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posted on 25.02.2021, 06:06 authored by Yuxiang Liu, Taolin Chen, Mingyue Guo, Yu Li, Qian Zhang, Guixiang Tan, Li Yu, Yongjun Tan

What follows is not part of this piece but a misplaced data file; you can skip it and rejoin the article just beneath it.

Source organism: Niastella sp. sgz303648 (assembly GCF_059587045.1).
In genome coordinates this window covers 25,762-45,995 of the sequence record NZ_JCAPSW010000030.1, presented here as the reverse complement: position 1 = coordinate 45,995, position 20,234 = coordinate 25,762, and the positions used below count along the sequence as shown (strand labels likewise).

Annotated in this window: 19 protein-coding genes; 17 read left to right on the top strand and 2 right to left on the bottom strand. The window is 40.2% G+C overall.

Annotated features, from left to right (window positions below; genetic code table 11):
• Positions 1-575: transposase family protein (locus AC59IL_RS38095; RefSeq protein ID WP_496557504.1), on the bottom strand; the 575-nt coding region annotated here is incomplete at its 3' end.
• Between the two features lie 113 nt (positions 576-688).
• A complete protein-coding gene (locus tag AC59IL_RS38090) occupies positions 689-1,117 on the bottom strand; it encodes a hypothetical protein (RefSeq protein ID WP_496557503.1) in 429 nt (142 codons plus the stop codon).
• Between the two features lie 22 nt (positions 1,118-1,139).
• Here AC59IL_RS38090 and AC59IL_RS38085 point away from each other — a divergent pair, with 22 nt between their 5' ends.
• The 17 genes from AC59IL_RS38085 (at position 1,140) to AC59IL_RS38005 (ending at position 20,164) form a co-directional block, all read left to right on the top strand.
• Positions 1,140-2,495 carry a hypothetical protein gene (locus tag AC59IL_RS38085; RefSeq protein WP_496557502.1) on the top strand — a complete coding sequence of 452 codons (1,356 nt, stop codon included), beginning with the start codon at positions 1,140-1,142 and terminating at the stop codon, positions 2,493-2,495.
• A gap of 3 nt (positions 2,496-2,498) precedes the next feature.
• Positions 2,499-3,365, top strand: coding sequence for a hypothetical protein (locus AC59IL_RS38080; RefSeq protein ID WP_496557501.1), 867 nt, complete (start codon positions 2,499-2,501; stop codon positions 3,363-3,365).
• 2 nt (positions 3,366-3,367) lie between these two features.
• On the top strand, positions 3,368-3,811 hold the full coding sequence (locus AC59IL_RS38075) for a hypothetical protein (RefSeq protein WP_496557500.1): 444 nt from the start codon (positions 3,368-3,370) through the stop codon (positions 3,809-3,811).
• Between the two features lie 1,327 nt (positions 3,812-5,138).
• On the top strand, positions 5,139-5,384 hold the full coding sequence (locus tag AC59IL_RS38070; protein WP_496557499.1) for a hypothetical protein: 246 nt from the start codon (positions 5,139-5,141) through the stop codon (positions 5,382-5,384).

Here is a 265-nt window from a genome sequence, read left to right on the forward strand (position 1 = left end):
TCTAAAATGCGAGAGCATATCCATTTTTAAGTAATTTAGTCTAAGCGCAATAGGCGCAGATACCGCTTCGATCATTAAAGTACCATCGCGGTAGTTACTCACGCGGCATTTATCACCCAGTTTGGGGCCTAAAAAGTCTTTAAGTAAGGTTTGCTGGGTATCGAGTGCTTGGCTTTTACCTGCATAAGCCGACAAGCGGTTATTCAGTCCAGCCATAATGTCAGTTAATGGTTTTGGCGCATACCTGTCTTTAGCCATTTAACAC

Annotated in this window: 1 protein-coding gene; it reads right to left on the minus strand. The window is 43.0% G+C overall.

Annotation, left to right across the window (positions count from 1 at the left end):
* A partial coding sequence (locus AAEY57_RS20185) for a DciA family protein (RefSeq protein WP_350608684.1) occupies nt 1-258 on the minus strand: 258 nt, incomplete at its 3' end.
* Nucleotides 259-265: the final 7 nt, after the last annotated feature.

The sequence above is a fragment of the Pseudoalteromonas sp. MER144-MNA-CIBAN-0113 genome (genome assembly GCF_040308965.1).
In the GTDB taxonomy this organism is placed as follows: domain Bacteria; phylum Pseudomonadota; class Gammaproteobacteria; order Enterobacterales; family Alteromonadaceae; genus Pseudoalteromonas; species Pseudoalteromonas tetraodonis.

FOXP2, a member of forkhead box transcription factor family, was first identified as a language-related gene that played an important role in language learning and facial movement. In addition, FOXP2 was also suggested regulating the progression of cancer cells. In previous studies, we found that FOXA2 inhibited epithelial-mesenchymal transition (EMT) in breast cancer cells. In this study, by identifying FOXA2-interacting proteins from FOXA2-pull-down cell lysates with Mass Spectrometry Analysis, we found that FOXP2 interacted with FOXA2. After confirming the interaction between FOXP2 and FOXA2 through Co-IP and immunofluorescence assays, we showed a correlated expression of FOXP2 and FOXA2 existing in clinical breast cancer samples. The overexpression of FOXP2 attenuated the mesenchymal phenotype whereas the stable knockdown of FOXP2 promoted EMT in breast cancer cells. Even though FOXP2 was believed to act as a transcriptional repressor in most cases, we found that FOXP2 could activate the expression of tumor suppressor PHF2. Meanwhile, we also found that FOXP2 could endogenously bind to the promoter of E-cadherin and activate its transcription. This transcriptional activity of FOXP2 relied on its interaction with FOXA2. Furthermore, the stable knockdown of FOXP2 enhanced the metastatic capacity of breast cancer cells in vivo. Together, the results suggested that FOXP2 could inhibit EMT by activating the transcription of certain genes, such as E-cadherin and PHF2, in concert with FOXA2 in breast cancer cells.

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